CDC Offers Health Care Providers Tips on How to Get Skeptical Patients Open to Vaccination

Roberto Ortega, 16, awaits the Pfizer Covid-19 vaccine administered by Registered Nurse Amy Berecz-Ortega from AltaMed Health Services in Los Angeles, California on August 17, 2021. - LA County health officials will begin offering third doses of the Pfizer and Moderna Covid-19 vaccines for people with severely compromised immune systems …
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The Centers for Disease Control and Prevention (CDC) is providing healthcare providers with tips on how to speak to the unvaccinated and ultimately convince them to get the jab.

“#HCPs: Your patients trust your #COVID19 vaccine recommendation. Your patients look to you as a source of correct vaccine information. Having conversations with patients can help encourage them to get vaccinated,” the CDC said in a Wednesday tweet, linking to a guide for providers on how to have conversations with patients skeptical of the vaccine:

The guide, titled “An Introduction to Motivational Interviewing for Healthcare Professionals” provides tips for speaking to skeptical unvaccinated individuals, and it encourages them to apply “motivational interviewing” tactics during a patient’s visit.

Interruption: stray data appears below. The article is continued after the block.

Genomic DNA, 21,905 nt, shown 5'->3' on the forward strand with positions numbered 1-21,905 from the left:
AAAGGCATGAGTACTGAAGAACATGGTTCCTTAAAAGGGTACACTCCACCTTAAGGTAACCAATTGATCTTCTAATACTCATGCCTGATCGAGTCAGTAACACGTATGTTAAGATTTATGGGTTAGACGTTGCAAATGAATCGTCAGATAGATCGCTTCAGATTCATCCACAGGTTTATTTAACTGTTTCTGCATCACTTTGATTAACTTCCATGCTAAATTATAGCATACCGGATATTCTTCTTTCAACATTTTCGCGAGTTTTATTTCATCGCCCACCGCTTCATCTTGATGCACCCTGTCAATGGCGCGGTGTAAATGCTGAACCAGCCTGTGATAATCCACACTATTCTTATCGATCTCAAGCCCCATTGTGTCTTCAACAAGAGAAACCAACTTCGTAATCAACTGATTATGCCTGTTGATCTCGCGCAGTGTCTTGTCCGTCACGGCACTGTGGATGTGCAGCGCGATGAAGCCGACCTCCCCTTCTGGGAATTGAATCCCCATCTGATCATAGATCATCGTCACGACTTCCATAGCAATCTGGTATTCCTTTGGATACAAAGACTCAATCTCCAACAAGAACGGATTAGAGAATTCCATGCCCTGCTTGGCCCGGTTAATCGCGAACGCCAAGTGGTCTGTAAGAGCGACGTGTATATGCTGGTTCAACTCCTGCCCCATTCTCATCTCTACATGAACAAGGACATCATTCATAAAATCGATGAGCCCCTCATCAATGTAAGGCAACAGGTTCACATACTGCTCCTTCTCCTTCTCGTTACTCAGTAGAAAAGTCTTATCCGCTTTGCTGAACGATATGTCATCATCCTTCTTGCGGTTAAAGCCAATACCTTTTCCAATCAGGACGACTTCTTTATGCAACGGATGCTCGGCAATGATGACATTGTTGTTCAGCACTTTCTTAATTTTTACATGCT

The guide instructs healthcare providers to be compassionate, show empathy, and “be genuinely curious about the reasons why the patient feels the way they do.” Patients must give permission to discuss the vaccine. If they say yes, the provider is permitted to move to “Step 3 – motivational interviewing.”

The guide instructs the provider to ask the patient a scaled question such as, “On a scale of 1 to 10, how likely are you to get a COVID-19 vaccine?” — ten being they already have an appointment to get vaccinated.

“Let’s assume someone says 4. This is where curiosity comes in. You can say, ‘Okay, why 4? And why not a lower number?’ Let them answer, and ask a follow-up question like, ‘What would help you move to a 5 or 6?'” the guide said.

“The goal is to help the patient become more open to moving toward higher numbers—in other words, getting vaccinated,” the guide states.

“You want them to talk about this out loud because talking actually changes how they process their choices and can develop forward momentum,” the guide continues, adding that providers must be compassionate to the patient’s mixed feelings — “both the part of them that wants to trust that getting a vaccine is important and safe and the other part that feels hesitant.”

This is not the federal health agency’s first time asking individuals to urge unvaccinated people to get the shot. The CDC also has a guide urging vaccinated Americans to “help” unvaccinated friends and family members who have questions about the vaccine and ultimately “help make their vaccination happen.”

The guides come as federal health officials roll out their plans to promote another coronavirus shot following findings of waning vaccine efficacy over time.

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